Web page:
EVANSVILLE, Ind. — Tired of politics? You may want to go into hibernation in 2020. In New Zealand. Or spend the year at sea.
The sight, sound and fury of a presidential election year — with Donald Trump on center stage — will come to Evansville in rallies held by both sides in America’s angry political divide. Having already rallied their troops over the ongoing presidential impeachment drama, local conservative and progressive organizers have made that clear.
Trump won’t suck up all the oxygen in the room.
Vice President Mike Pence has verbally agreed to come to Evansville on April 23 to headline Right to Life of Southwest Indiana’s 2020 fundraising banquet, according to the local anti-abortion group. Throw in Gov. Eric Holcomb’s re-election bid, the possibility that 8th District Rep. Larry Bucshon may be running his last campaign, former Mayor Jonathan Weinzapfel’s statewide campaign for attorney general and a host of countywide races, and you’ve got one heaping mound of politics.
But those things will look like small potatoes if the Democratic presidential race is still undecided when Indiana stages primary elections on May 5.
“It would get some presidential candidates here for us in the spring, we hope,” said Edie Hardcastle, chair of Vanderburgh County’s Democratic organization. “We’ve already been thinking about that.”
Hardcastle said local Democrats would relish the chance to mobilize their political organizing and get-out-the-vote operations well in advance of the fall campaign. Trump has no major opposition for the Republican Party’s presidential nomination.
A competitive presidential primary could give local Democrats a reprise of 2008 when Barack Obama and Hillary Clinton barnstormed the state in an unexpectedly pivotal contest punctuated by furious campaigning in Evansville. For weeks, Obama and Clinton took their battle into high school gymnasiums, union halls, stadiums and town squares, in communities unaccustomed to seeing presidential candidates in the flesh.
But Indiana’s contest falls relatively late in the presidential primary election calendar. No one knows whether one of the Democratic contenders will have sewn up the nomination by then. Maybe only two or three of them will remain standing in early May.
“It’s just so hard to know. There’s so many people still in the primary. It seems to be so up in the air,” Hardcastle said.
The local Democratic chair is publicly neutral in the presidential race. But Hardcastle said former Vice President Joe Biden, Vermont Sen. Bernie Sanders, Massachusetts Sen. Elizabeth Warren and South Bend Mayor Pete Buttigieg have significant support among local party activists.
Some of the local activists in both major parties may stand a good chance of becoming delegates to their parties’ national conventions this summer. The Democratic National Convention will be held July 13-16 in Milwaukee, Wisconsin. The Republican National Convention is set for Aug. 24-27 in Charlotte, North Carolina.
Those high-profile events may be months away, but local and area activists are already planning for them.
Hardcastle attended a meeting in Sullivan County last month where she and other Democratic Party officers in the 19-county 8th congressional district went over the process for becoming a delegate to the national convention.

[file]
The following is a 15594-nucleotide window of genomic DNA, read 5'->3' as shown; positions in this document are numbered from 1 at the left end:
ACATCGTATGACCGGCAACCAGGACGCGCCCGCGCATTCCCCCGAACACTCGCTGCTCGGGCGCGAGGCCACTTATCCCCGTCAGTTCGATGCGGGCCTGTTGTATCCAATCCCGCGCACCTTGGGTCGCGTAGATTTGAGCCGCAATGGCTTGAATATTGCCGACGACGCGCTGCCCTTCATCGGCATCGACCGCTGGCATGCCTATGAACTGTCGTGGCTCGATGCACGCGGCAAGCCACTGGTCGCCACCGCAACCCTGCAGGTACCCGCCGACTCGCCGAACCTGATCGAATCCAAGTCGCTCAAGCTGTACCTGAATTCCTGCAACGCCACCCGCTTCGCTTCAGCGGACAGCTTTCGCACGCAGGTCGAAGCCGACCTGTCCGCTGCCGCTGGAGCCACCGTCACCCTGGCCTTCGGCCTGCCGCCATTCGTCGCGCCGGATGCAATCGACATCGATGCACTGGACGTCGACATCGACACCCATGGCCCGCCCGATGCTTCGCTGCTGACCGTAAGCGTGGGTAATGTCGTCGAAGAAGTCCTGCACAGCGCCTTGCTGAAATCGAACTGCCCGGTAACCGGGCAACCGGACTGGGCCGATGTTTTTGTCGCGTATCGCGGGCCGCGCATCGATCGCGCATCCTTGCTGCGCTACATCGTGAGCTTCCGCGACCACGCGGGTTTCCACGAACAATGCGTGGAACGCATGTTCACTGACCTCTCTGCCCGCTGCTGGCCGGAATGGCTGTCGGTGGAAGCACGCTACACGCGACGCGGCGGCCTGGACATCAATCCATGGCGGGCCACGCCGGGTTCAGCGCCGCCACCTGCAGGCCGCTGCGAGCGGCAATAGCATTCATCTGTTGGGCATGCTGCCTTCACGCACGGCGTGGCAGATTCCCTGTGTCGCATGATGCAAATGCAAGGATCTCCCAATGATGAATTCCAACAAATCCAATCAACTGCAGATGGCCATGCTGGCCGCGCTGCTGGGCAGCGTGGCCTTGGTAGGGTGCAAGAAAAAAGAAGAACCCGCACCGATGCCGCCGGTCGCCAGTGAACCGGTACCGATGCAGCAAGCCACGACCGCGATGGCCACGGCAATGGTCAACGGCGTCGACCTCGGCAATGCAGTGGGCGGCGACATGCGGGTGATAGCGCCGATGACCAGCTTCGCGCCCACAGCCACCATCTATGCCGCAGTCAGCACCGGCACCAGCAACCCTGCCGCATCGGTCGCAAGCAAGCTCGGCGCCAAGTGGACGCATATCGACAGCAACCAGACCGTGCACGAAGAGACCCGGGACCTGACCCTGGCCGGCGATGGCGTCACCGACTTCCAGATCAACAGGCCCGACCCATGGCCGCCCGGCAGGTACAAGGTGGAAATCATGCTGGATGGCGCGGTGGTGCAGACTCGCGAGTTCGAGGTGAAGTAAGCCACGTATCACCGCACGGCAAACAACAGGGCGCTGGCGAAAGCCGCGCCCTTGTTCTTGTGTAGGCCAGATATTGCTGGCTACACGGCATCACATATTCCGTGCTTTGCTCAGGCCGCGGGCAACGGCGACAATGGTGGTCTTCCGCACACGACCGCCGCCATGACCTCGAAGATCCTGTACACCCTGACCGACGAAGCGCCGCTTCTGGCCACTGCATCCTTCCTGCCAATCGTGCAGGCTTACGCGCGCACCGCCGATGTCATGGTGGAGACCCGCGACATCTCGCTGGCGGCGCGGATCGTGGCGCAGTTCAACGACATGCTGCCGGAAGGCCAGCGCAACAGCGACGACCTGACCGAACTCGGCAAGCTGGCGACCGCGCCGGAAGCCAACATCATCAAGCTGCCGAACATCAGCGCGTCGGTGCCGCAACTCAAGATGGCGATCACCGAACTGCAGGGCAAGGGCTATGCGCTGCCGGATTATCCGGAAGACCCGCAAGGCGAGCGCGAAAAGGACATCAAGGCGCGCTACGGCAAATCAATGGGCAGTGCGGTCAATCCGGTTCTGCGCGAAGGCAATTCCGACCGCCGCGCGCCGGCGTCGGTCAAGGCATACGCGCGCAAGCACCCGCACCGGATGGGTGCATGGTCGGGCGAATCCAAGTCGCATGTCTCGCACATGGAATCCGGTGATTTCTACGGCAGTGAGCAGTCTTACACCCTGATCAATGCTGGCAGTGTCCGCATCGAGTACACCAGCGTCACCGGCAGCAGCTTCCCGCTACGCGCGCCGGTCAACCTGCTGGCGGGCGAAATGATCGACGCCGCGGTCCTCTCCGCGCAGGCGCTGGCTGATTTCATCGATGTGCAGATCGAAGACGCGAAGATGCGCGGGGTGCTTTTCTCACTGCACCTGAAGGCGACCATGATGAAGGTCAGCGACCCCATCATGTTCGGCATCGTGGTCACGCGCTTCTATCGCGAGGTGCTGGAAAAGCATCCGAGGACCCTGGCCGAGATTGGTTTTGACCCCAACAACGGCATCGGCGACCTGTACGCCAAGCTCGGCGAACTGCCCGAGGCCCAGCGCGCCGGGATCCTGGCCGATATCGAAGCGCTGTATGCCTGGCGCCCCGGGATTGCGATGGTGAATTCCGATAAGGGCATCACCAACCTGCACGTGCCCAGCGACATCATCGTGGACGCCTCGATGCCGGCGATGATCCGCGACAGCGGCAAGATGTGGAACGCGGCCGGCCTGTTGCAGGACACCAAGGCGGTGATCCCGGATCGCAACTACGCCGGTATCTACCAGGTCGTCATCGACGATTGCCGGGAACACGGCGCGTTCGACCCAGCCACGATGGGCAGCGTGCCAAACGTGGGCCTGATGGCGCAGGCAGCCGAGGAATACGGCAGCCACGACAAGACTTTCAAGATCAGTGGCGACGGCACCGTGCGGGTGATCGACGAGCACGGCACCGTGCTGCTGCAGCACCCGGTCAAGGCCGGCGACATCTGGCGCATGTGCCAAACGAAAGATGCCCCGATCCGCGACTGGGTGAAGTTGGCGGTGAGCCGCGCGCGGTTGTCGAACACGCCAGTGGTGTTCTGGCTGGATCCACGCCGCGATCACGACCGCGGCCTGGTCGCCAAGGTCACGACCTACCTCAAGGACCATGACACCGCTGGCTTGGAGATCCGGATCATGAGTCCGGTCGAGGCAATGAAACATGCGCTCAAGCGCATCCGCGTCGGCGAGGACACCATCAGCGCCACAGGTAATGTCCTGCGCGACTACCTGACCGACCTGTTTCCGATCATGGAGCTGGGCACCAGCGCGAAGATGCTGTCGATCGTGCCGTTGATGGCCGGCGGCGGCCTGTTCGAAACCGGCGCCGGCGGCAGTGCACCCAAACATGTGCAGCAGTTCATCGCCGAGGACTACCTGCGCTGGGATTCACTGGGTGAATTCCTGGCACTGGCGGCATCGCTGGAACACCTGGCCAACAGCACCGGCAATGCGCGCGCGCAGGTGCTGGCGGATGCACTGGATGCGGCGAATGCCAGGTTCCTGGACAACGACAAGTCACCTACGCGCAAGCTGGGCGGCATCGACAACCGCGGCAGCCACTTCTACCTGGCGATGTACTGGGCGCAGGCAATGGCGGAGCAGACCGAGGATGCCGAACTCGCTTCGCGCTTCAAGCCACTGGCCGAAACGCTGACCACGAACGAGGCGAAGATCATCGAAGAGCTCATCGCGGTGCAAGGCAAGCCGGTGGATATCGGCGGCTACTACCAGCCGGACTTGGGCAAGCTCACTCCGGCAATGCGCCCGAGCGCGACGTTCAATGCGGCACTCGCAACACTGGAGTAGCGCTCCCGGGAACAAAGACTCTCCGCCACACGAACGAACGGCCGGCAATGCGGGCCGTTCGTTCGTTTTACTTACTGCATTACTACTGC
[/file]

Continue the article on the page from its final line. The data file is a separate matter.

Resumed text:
The 8th District will have six of Indiana’s 108 delegates, meaning Vanderburgh County Democrats who are interested in the positions will compete with others from 18 other counties. But Vanderburgh is the 8th District’s largest county, mitigating in the locals’ favor. Other positions will be available for local Democrats to claim, such as the 18 at-large delegate slots.
Democrats will choose their national convention delegates at the state party’s June 13 convention in Indianapolis.
Dubois County resident Don Hayes, chairman of the 8th District Republican Party, said the district will field three delegates and three alternates to the Republican National Convention. Indiana will field 28 at-large delegates, each with an alternate. Hayes said local Republicans can be selected for those spots as well.
The 8th District GOP will choose its national convention delegates not at the state party convention in June in Indianapolis, but at a May 9 caucus of county-level Republican leaders. Indiana’s at-large delegates will be selected at a state GOP committee meeting on May 20 in Indianapolis.
Both major parties also allow individuals who are willing to pay a fee to be “guests” at their national conventions. They don’t have delegate credentials that would allow them onto the convention floor, but there is every chance the lucky guest can persuade a delegate to lend him his floor credentials temporarily.
One potential obstacle: It can cost several thousand dollars to sit among the thousands of longtime party activists, donors, leaders and elected officials who typically get tapped to be delegates and guests at national political conventions.
Faced with paying for travel, lodging and food, some creative delegates have started Internet fundraising pages and GoFundMe campaigns and made other appeals for money from people.
Joanie Kanizer, a Vermillion County resident who chairs the 8th District Democrat Party, was a delegate to the 2016 Democratic National Convention. Kanizer said the costs are manageable if delegates and guests are willing to share hotel rooms and make other economies.
“It doesn’t matter if you’re a delegate or you’re a guest: It will be an experience that you will never forget,” Kanizer said.
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